With a background in political slowburners like Homeland and Elementary and bloodlusters like Dexter and True Blood, Cuesta understands storytelling but has not adapted his style from the small screen to the big one perfectly. To get the bulk of the narrative onscreen, he’s simplified events done to the meat and potatoes version. We hit on each major point like SparkNotes, never really getting the time to dive into the intricacies that make everything so compelling. At just under two hours, it either feels too short or two long. An HBO miniseries would likely have been a better avenue. Without Renner’s captivating turn as Webb, the story would feel too much like a moving document; the cold hard facts of a national outrage turned media circus.


But in a time where the US has seemed as internally adversarial as ever (look at the recent outcry at Ferguson and prevailing Us vs. Them mindset of nationwide citizens and police forces), Cuesta’s telling of Webb’s story is worth remembering for the cold hard facts alone. Since his death – two gunshots to the head, deemed a suicide – Webb’s allegedly falsified charges against the CIA had been vindicated. While his controversial point ended up proven to be true, he wasn’t there to see his day of salvation. And this is the most important story of all: truth being met with brutality and the ease of which such can be covered up with the wave of a wand. Cuesta goes to show how the mere mention of conspiracy can sometimes be enough to transform an expert newsman into a theorist crackpot. That’s the tale here: man finds conspiracy, man validates conspiracy and man goes down in flames for it. It’s the equivalent of Loose Change confirmed ten years from now. Definitive proof that the moon landing was a hoax.

And yet for all the controversy Webb’s story whipped up, the end result is a man lying penniless in a hotel room with two bullets in his skull. Years later, official validation of Webb’s controversial story came and went like a summer breeze. The hive mind of Americana had moved onto a new scandal. Oval office blow jobs triumphed over one of the most damning government cover ups of all time. This is the story that Cuestra should have been telling, not something to leave until an end credits stinger.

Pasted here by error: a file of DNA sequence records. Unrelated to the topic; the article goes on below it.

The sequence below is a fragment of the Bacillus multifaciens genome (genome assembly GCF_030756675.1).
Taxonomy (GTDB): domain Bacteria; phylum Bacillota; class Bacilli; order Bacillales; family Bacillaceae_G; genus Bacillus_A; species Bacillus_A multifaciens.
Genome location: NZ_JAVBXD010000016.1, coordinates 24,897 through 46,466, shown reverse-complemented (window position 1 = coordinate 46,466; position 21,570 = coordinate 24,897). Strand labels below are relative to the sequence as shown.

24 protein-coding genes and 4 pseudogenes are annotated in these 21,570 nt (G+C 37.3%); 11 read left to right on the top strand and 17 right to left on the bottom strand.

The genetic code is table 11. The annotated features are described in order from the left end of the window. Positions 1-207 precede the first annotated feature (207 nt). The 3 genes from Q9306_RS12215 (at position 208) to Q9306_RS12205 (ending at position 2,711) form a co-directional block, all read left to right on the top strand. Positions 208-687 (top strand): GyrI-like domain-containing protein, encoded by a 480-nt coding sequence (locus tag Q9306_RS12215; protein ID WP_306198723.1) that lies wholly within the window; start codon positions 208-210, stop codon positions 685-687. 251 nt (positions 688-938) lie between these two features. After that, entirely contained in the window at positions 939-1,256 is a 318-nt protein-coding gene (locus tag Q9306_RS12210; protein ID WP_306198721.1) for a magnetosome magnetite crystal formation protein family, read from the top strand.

A living reminder of our government’s readiness to desecrate an individual in order to escape ownership of past crimes, Kill the Messenger is a wake up call for a slacktivism-obsessed generation of American citizens. It’s a film about caged justice, about evil actually prevailing and the lengths to which our once great nation will go to validate each and every transgression of their past.


The picture this paints is not a pretty one. It’s one of deception distributed wholesale, of a blindly lead populace, of a mastermind behind the curtain pulling levers and blowing smoke to scare people into submission. Were the meek to inherit the Earth, we’d have a nation owed many inheritances. And the most frightening aspect of all is that the one behind the curtain is seemingly calling the shots unchecked. America the Great is as desperate, deranged and unpredictable as Oz. The fungus of corruption has infected her immune system. Nothing is left untarnished.

If she were a best friend, you’d send her kicking and screaming to a mental institution for delusions of granduer. If they were your employee, you’d fire them for flagrant misconduct. As a governing body that represents the will of 300 plus million people, truth, integrity and basic human values – the pillars upon which a nation should stand – have been relegated to the lowest wrung of the totem pole. The right to life, liberty and happiness comes with a big, blaring asterisk. The sad truth, when one man’s honest zeal is pitted against the reputation of one of the secret-coveting countries in the world, you better believe he’s going down in flames. This is the ugly picture that Kill the Messenger paints and the million discussions it will warrant afterwards. Though deceptively straightforward in its telling, it’s the aftermath of Michael Cuestra‘s film that should matter most.